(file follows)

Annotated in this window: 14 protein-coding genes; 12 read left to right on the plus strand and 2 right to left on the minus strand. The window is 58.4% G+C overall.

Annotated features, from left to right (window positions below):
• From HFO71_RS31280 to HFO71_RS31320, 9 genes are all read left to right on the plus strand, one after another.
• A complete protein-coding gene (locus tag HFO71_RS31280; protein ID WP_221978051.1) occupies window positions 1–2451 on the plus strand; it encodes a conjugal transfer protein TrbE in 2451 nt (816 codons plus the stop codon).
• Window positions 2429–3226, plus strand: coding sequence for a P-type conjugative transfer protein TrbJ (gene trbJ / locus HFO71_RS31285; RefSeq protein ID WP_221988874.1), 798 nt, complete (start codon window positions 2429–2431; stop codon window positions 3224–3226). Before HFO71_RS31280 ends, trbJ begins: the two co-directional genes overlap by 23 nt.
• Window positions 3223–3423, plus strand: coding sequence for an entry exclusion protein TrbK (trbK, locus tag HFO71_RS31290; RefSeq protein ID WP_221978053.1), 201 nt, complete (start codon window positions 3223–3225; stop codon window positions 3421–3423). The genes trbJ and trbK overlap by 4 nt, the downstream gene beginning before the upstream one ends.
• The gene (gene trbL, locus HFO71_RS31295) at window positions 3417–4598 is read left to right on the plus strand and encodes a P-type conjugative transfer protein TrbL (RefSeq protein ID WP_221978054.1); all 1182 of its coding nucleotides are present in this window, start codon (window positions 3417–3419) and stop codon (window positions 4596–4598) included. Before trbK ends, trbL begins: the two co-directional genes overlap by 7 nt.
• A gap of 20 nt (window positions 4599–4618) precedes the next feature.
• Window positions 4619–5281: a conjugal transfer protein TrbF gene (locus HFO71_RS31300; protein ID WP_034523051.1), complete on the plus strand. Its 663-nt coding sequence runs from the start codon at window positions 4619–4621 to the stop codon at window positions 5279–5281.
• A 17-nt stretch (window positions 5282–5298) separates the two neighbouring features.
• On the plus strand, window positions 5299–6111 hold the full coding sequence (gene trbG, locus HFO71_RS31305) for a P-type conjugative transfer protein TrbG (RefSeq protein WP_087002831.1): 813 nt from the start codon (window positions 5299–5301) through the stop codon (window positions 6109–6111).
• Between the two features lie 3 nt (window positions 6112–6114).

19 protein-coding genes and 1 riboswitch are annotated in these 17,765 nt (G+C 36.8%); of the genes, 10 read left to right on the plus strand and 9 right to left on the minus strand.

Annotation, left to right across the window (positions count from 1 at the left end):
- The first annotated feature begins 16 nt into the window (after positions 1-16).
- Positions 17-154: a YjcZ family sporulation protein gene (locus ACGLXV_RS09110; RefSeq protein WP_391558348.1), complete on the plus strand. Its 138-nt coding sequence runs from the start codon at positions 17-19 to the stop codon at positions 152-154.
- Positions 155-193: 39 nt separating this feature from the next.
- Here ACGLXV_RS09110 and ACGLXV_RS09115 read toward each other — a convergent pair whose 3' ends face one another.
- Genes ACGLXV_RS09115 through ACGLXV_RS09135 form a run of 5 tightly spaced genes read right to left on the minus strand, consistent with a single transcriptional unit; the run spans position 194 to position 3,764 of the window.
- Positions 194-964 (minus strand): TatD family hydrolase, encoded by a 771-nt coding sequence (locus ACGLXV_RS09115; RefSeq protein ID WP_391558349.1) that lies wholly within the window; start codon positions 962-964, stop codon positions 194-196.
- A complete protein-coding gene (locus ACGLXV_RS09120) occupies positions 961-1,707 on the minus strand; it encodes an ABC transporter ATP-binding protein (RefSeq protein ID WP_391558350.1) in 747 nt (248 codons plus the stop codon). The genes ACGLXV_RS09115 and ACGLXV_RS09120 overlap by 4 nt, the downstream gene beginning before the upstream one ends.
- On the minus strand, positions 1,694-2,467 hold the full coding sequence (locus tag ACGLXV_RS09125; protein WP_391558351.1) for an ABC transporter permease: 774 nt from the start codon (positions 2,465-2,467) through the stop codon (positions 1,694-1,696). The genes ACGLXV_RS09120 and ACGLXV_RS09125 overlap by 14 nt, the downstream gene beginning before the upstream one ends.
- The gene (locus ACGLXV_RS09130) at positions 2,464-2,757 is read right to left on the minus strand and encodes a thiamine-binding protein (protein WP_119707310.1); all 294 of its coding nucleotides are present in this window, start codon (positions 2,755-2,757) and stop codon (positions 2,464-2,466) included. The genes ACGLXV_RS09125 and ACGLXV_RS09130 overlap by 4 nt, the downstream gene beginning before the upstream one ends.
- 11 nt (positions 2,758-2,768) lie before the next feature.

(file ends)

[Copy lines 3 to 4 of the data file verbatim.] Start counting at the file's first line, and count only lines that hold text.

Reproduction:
• From HFO71_RS31280 to HFO71_RS31320, 9 genes are all read left to right on the plus strand, one after another.
• A complete protein-coding gene (locus tag HFO71_RS31280; protein ID WP_221978051.1) occupies window positions 1–2451 on the plus strand; it encodes a conjugal transfer protein TrbE in 2451 nt (816 codons plus the stop codon).